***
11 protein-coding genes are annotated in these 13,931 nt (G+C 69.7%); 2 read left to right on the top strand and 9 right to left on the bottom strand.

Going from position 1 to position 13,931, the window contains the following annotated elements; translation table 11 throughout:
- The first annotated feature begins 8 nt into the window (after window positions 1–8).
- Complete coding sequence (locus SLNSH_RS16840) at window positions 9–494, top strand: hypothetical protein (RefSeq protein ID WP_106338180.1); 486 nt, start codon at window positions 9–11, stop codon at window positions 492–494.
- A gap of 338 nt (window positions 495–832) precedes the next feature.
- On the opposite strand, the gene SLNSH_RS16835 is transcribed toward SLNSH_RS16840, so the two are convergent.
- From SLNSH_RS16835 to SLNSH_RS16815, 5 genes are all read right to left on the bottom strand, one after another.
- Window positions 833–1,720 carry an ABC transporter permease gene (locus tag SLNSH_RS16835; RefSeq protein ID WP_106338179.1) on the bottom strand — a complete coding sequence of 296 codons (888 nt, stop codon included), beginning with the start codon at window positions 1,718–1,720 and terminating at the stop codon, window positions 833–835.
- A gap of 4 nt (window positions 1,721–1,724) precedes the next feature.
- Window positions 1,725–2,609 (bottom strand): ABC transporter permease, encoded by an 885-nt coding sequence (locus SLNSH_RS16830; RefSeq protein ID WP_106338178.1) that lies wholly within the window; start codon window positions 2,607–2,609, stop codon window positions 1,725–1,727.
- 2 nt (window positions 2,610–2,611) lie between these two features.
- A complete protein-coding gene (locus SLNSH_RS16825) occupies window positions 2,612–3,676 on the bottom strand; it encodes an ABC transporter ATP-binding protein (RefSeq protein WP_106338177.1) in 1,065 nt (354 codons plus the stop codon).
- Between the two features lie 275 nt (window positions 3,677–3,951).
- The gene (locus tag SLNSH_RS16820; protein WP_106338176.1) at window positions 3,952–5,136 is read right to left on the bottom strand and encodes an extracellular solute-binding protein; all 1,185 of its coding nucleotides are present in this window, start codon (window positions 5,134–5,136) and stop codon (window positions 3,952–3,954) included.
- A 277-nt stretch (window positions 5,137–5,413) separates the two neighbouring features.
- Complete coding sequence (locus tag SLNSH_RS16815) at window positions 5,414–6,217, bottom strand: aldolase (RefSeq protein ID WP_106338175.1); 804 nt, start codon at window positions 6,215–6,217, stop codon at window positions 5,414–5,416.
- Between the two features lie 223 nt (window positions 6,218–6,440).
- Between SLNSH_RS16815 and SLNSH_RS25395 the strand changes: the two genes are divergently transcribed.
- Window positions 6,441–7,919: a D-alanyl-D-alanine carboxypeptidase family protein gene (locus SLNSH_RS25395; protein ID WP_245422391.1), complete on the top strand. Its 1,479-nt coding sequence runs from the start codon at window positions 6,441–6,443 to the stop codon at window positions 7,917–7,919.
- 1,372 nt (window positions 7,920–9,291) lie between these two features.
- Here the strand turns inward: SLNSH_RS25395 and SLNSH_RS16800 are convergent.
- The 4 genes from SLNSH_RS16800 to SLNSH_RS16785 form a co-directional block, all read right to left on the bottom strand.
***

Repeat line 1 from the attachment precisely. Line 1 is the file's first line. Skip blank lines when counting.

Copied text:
11 protein-coding genes are annotated in these 13,931 nt (G+C 69.7%); 2 read left to right on the top strand and 9 right to left on the bottom strand.